(** * Logic: Logic in Coq *)
Set Warnings "-notation-overridden,-parsing".
From LF Require Export Tactics.
(** We have seen...
- _propositions_: factual claims
- equality propositions ([e1 = e2])
- implications ([P -> Q])
- quantified propositions ([forall x, P])
- _proofs_: ways of presenting evidence for the truth of a
proposition
In this chapter we will introduce several more flavors of both
propositions and proofs. *)
(** Like everything in Coq, propositions are _typed_: *)
Check 3 = 3 : Prop.
Check forall n m : nat, n + m = m + n : Prop.
(** Note that _all_ syntactically well-formed propositions have type
[Prop] in Coq, regardless of whether they are true. *)
(** Simply _being_ a proposition is one thing; being _provable_ is
something else! *)
Check 2 = 2 : Prop.
Check 3 = 2 : Prop.
Check forall n : nat, n = 2 : Prop.
(** So far, we've seen one primary place that propositions can appear:
in [Theorem] (and [Lemma] and [Example]) declarations. *)
Theorem plus_2_2_is_4 :
2 + 2 = 4.
Proof. reflexivity. Qed.
(** Propositions are first-class entities in Coq. For example,
we can name them: *)
Definition plus_claim : Prop := 2 + 2 = 4.
Check plus_claim : Prop.
Theorem plus_claim_is_true :
plus_claim.
Proof. reflexivity. Qed.
(** We can also write _parameterized_ propositions -- that is,
functions that take arguments of some type and return a
proposition. *)
Definition is_three (n : nat) : Prop :=
n = 3.
Check is_three : nat -> Prop.
(** In Coq, functions that return propositions are said to define
_properties_ of their arguments.
For instance, here's
a (polymorphic) property defining the familiar notion of an
_injective function_. *)
Definition injective {A B} (f : A -> B) :=
forall x y : A, f x = f y -> x = y.
Lemma succ_inj : injective S.
Proof.
intros n m H. injection H as H1. apply H1.
Qed.
(** The equality operator [=] is also a function that returns a
[Prop].
The expression [n = m] is syntactic sugar for [eq n m] (defined in
Coq's standard library using the [Notation] mechanism). Because
[eq] can be used with elements of any type, it is also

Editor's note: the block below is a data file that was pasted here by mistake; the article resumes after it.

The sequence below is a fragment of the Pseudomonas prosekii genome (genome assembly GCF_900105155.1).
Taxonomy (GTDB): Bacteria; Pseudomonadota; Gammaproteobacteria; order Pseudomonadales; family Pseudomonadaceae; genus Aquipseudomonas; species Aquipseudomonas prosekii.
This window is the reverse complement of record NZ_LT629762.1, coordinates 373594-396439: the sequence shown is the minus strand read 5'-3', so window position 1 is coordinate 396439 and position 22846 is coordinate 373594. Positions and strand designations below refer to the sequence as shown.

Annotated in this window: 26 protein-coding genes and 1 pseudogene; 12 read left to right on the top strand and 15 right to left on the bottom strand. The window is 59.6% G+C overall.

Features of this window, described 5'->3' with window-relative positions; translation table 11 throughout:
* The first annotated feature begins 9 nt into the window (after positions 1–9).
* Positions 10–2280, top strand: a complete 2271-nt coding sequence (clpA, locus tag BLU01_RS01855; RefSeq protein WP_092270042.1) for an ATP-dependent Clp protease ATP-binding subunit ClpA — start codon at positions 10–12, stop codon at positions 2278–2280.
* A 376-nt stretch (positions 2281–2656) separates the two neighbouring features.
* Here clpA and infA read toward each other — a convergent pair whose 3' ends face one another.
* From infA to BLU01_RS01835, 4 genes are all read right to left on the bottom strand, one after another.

polymorphic: *)
Check @eq : forall A : Type, A -> A -> Prop.
(* QUIZ
What is the type of the following expression?
pred (S O) = O
(1) [Prop]
(2) [nat->Prop]
(3) [forall n:nat, Prop]
(4) [nat->nat]
(5) Not typeable
*)
(* QUIZ
What is the type of the following expression?
forall n:nat, pred (S n) = n
(1) [Prop]
(2) [nat->Prop]
(3) [forall n:nat, Prop]
(4) [nat->nat]
(5) Not typeable
*)
(* QUIZ
What is the type of the following expression?
forall n:nat, S (pred n) = n
(1) [Prop]
(2) [nat->Prop]
(3) [nat->nat]
(4) Not typeable
*)
(* QUIZ
What is the type of the following expression?
forall n:nat, S (pred n)
(1) [Prop]
(2) [nat->Prop]
(3) [nat->nat]
(4) Not typeable
*)
(* Check (forall n:nat, pred (S n)). *)
(* ===> Error: In environment
n : nat
The term "pred (S n)" has type "nat" which should be Set, Prop or Type. *)
(* QUIZ
What is the type of the following expression?
fun n:nat => S (pred n)
(1) [Prop]
(2) [nat->Prop]
(3) [nat->nat]
(4) Not typeable
*)
(* QUIZ
What is the type of the following expression?
fun n:nat => S (pred n) = n
(1) [Prop]
(2) [nat->Prop]
(3) [nat->nat]
(4) Not typeable
*)
(* QUIZ
Which of the following is _not_ a proposition?
(1) [3 + 2 = 4]
(2) [3 + 2 = 5]
(3) [3 + 2 =? 5]
(4) [(3+2) =? 4 = false]
(5) [forall n, (3+2) =? n = true -> n = 5]
(6) All of these are propositions
*)
Fail Definition bad : Prop := 3 + 2 =? 5.
(* The command has indeed failed with message: *)
(* The term "3 + 2 =? 5" has type "bool" while it is expected to have type "Prop". *)
(* ################################################################# *)
(** * Logical Connectives *)
(* ================================================================= *)
(** ** Conjunction *)
(** The _conjunction_, or _logical and_, of propositions [A] and [B]
is written [A /\ B], representing the claim that both [A] and [B]
are true. *)
Example and_example : 3 + 4 = 7 /\ 2 * 2 = 4.
(** To prove a conjunction, use the [split] tactic. It will generate